16. What a Better Laptop Buys You Ultimate Laptop, 1 year 1 second Since Big Bang Today’s laptop (1000MIPS) 1 day Not much...

  17. What Better Coding Buys You Ultimate Laptop, 1 year 1 second Since Big Bang Today’s laptop (1000MIPS) 1 day Ten times faster buys you… …nothing

  18. Specific Goals of the Course • Become familiar with some of the fundamental data structures in computer science • Improve ability to solve problems abstractly • data structures are the building blocks • Improve ability to analyze your algorithms • prove correctness • gauge (and improve) time complexity • Become modestly skilled with the UNIX operating system (you’ll need this in upcoming courses)

  19. One Preliminary Hurdle • Recall what you learned in CSE 321 … • proofs by mathematical induction • proofs by contradiction • formulas for calculating sums and products of series • recursion Know Sec 1.1 – 1.4 of text by heart!

  20. A Second Hurdle • Unix Experience 1975 all over again! • Try to login, edit, create a Makefile, and compile your favorite “hello world” program right away • Programming Assignment 0 due next Monday • Bring your questions and frustrations to Section on Thursday!

  21. A Third Hurdle: Java Public class Set_of_ints { Public void insert( int x ); Public void remove( int x ); … } Review the syntax Run your first program (assignment 0)

  22. Handy Library • From Weiss:http://www.cs.fiu.edu/~weiss/dsaajava/code/ • most of CSE 326 in a box • don’t use (unless told); we’ll be rolling our own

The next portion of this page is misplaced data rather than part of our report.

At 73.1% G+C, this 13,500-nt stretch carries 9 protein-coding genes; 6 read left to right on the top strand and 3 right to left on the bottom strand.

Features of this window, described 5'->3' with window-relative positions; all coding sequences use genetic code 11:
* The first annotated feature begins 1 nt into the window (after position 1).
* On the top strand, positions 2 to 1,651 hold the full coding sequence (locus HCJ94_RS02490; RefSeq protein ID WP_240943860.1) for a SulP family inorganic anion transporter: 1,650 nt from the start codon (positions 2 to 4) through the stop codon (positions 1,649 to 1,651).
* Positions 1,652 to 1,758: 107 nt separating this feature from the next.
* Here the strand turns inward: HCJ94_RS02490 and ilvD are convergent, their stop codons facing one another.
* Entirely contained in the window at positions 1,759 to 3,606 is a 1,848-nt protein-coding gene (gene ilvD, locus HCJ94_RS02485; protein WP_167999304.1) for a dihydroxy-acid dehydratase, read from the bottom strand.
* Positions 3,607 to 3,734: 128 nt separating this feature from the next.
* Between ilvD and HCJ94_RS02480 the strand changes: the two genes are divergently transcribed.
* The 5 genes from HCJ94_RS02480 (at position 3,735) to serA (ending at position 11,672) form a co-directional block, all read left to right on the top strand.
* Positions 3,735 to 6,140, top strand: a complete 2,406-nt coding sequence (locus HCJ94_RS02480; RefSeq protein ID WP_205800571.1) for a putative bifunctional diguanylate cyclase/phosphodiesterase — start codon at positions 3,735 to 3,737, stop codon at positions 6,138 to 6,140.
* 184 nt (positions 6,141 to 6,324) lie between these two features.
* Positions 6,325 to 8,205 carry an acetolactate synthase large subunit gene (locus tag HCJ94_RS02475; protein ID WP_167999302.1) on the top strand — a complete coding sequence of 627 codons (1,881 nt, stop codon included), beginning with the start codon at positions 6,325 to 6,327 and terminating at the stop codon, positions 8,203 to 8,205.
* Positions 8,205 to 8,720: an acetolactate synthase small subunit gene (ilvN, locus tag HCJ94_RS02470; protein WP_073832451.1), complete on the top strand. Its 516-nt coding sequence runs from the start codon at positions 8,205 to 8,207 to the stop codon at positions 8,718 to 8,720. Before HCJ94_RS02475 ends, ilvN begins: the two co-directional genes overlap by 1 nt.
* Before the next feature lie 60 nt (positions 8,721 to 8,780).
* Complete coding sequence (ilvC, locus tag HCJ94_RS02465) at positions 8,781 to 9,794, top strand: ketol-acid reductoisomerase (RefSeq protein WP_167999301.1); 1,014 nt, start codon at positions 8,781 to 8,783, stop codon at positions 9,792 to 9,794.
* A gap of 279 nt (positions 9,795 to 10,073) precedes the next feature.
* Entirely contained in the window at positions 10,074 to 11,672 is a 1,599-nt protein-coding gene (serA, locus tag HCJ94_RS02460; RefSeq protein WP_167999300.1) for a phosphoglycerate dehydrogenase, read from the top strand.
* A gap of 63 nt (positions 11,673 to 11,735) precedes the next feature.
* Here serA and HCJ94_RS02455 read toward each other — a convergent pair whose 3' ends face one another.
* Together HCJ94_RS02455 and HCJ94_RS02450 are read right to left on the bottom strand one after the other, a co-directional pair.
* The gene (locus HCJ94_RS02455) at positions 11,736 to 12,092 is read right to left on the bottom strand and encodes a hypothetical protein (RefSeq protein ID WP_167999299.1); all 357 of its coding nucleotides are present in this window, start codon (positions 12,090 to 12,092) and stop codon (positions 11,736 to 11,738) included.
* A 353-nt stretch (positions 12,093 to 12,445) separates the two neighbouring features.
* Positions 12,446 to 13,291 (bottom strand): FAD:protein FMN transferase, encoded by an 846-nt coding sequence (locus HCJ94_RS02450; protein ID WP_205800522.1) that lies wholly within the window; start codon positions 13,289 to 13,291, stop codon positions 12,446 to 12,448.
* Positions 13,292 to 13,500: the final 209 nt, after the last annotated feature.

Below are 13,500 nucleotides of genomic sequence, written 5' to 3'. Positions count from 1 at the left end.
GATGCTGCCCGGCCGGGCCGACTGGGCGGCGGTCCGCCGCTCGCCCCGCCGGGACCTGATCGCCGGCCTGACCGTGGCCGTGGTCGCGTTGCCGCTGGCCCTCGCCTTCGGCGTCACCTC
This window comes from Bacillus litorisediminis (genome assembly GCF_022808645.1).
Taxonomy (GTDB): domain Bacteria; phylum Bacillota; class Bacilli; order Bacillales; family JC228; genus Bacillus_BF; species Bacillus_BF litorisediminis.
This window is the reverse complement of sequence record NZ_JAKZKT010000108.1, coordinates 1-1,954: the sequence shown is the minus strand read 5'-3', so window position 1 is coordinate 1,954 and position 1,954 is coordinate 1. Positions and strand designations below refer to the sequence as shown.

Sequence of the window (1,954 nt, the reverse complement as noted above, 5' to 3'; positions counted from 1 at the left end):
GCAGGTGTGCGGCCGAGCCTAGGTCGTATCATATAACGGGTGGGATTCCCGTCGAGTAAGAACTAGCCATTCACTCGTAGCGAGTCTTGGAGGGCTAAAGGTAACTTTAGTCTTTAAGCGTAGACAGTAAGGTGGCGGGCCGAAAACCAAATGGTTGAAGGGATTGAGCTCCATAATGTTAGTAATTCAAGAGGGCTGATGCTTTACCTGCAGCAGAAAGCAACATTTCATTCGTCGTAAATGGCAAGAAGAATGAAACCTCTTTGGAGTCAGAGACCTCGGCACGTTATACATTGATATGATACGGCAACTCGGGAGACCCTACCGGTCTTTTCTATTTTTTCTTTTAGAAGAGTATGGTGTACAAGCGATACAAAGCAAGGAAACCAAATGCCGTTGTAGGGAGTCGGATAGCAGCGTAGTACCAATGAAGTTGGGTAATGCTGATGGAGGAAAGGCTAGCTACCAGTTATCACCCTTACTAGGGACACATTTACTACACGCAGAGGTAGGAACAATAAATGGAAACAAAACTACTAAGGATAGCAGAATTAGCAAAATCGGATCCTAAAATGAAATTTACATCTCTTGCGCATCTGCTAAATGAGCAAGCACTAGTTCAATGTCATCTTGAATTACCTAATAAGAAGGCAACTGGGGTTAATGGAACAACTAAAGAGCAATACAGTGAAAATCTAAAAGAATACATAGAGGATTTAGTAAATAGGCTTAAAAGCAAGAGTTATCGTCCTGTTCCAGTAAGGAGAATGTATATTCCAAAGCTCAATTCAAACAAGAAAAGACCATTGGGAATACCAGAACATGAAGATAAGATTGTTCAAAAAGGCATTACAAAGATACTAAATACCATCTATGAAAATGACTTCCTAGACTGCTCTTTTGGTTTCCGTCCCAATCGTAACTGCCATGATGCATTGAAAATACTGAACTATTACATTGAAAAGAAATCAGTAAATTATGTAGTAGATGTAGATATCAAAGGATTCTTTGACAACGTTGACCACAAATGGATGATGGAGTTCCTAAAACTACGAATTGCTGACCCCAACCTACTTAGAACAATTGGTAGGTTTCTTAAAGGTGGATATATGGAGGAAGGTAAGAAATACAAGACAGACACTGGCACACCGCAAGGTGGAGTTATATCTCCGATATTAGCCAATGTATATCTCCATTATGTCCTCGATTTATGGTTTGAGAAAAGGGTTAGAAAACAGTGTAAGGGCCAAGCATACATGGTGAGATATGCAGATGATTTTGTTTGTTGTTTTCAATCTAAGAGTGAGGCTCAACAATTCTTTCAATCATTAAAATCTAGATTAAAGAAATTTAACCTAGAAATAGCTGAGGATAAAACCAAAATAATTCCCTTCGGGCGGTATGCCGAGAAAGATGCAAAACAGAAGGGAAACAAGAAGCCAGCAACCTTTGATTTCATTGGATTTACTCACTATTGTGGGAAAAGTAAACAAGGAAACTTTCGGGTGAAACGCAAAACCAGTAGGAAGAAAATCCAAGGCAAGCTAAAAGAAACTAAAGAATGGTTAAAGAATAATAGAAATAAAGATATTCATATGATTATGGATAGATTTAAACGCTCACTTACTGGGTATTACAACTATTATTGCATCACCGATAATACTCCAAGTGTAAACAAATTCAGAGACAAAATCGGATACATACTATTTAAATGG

23. Java  Data Structures One of the all time great books in computer science: The Art of Computer Programming (1968-1973) by Donald Knuth Examples in assembly language (and English)! American Scientist says: in top 12 books of the CENTURY! Very little about Java in class.

  24. Abstract Data Types • Abstract Data Type (ADT) • Mathematical description of an object and the set of operations on the object Data Types integer, array, pointers, … tradeoffs! • Algorithms • binary search, quicksort, …

  25. ADT Presentation Algorithm • Present an ADT • Motivate with some applications • Repeat until it’s time to move on: • develop a data structure and algorithms for the ADT • analyze its properties • efficiency • correctness • limitations • ease of programming • Contrast strengths and weaknesses

  26. First Example: Queue ADT • Queue operations • create • destroy • enqueue • dequeue • is_empty • Queue property: if x is enQed before y is enQed, then x will be deQed before y is deQed FIFO: First In First Out F E D C B dequeue enqueue G A

  27. Applications of the Q • Hold jobs for a printer • Store packets on network routers • Make waitlists fair • Breadth first search

  28. enqueue(Object x) { Q[back] = x ; back = (back + 1) % size } Circular Array Q Data Structure Q size - 1 0 b c d e f front back How test for empty list? How to find K-th element in the queue? What is complexity of these operations? Limitations of this structure? • dequeue() { • x = Q[front] ; • front = (front + 1) % size; • return x ; }

  29. Linked List Q Data Structure b c d e f front back enqueue(Object x) { back.next = new Node(x); back = back.next; } dequeue() { saved = front.data; temp = front; front = front.next; return saved;} What are tradeoffs? • simplicity • speed • robustness • memory usage

  30. To Do • Return your survey before leaving! • Sign up on the cse326 mailing list • Check out the web page • Log on to the PCs in course labs and access an instructional UNIX server • Read Chapters 1 and 2 in the book